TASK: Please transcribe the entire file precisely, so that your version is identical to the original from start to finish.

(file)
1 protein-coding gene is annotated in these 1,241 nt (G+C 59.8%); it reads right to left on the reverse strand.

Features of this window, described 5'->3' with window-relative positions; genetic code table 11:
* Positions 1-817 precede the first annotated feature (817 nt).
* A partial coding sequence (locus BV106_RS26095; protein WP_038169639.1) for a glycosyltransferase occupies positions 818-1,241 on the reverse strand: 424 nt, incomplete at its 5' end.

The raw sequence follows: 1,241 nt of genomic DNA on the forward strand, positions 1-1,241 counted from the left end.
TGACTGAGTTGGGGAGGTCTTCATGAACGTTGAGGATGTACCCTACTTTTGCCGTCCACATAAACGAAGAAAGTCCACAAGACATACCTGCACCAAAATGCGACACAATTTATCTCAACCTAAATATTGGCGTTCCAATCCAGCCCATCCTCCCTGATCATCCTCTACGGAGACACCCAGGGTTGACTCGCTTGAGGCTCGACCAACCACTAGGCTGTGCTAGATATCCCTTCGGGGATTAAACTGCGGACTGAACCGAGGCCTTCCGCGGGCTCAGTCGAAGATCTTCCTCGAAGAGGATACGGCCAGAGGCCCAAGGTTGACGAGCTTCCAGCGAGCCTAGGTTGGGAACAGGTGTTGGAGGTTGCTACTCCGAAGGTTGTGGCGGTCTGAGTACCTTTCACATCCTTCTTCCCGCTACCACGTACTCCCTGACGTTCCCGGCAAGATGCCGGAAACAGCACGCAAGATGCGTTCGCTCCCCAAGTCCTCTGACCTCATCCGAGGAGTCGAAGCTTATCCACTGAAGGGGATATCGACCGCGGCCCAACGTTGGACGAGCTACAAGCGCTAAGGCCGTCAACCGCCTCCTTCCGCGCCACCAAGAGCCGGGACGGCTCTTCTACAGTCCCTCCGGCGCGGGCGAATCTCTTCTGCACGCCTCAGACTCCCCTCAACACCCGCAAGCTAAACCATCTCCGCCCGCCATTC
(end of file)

1 protein-coding gene is annotated in these 1,241 nt (G+C 59.8%); it reads right to left on the reverse strand.

Features of this window, described 5'->3' with window-relative positions; genetic code table 11:
* Positions 1-817 precede the first annotated feature (817 nt).
* A partial coding sequence (locus BV106_RS26095; protein WP_038169639.1) for a glycosyltransferase occupies positions 818-1,241 on the reverse strand: 424 nt, incomplete at its 5' end.

The raw sequence follows: 1,241 nt of genomic DNA on the forward strand, positions 1-1,241 counted from the left end.
TGACTGAGTTGGGGAGGTCTTCATGAACGTTGAGGATGTACCCTACTTTTGCCGTCCACATAAACGAAGAAAGTCCACAAGACATACCTGCACCAAAATGCGACACAATTTATCTCAACCTAAATATTGGCGTTCCAATCCAGCCCATCCTCCCTGATCATCCTCTACGGAGACACCCAGGGTTGACTCGCTTGAGGCTCGACCAACCACTAGGCTGTGCTAGATATCCCTTCGGGGATTAAACTGCGGACTGAACCGAGGCCTTCCGCGGGCTCAGTCGAAGATCTTCCTCGAAGAGGATACGGCCAGAGGCCCAAGGTTGACGAGCTTCCAGCGAGCCTAGGTTGGGAACAGGTGTTGGAGGTTGCTACTCCGAAGGTTGTGGCGGTCTGAGTACCTTTCACATCCTTCTTCCCGCTACCACGTACTCCCTGACGTTCCCGGCAAGATGCCGGAAACAGCACGCAAGATGCGTTCGCTCCCCAAGTCCTCTGACCTCATCCGAGGAGTCGAAGCTTATCCACTGAAGGGGATATCGACCGCGGCCCAACGTTGGACGAGCTACAAGCGCTAAGGCCGTCAACCGCCTCCTTCCGCGCCACCAAGAGCCGGGACGGCTCTTCTACAGTCCCTCCGGCGCGGGCGAATCTCTTCTGCACGCCTCAGACTCCCCTCAACACCCGCAAGCTAAACCATCTCCGCCCGCCATTC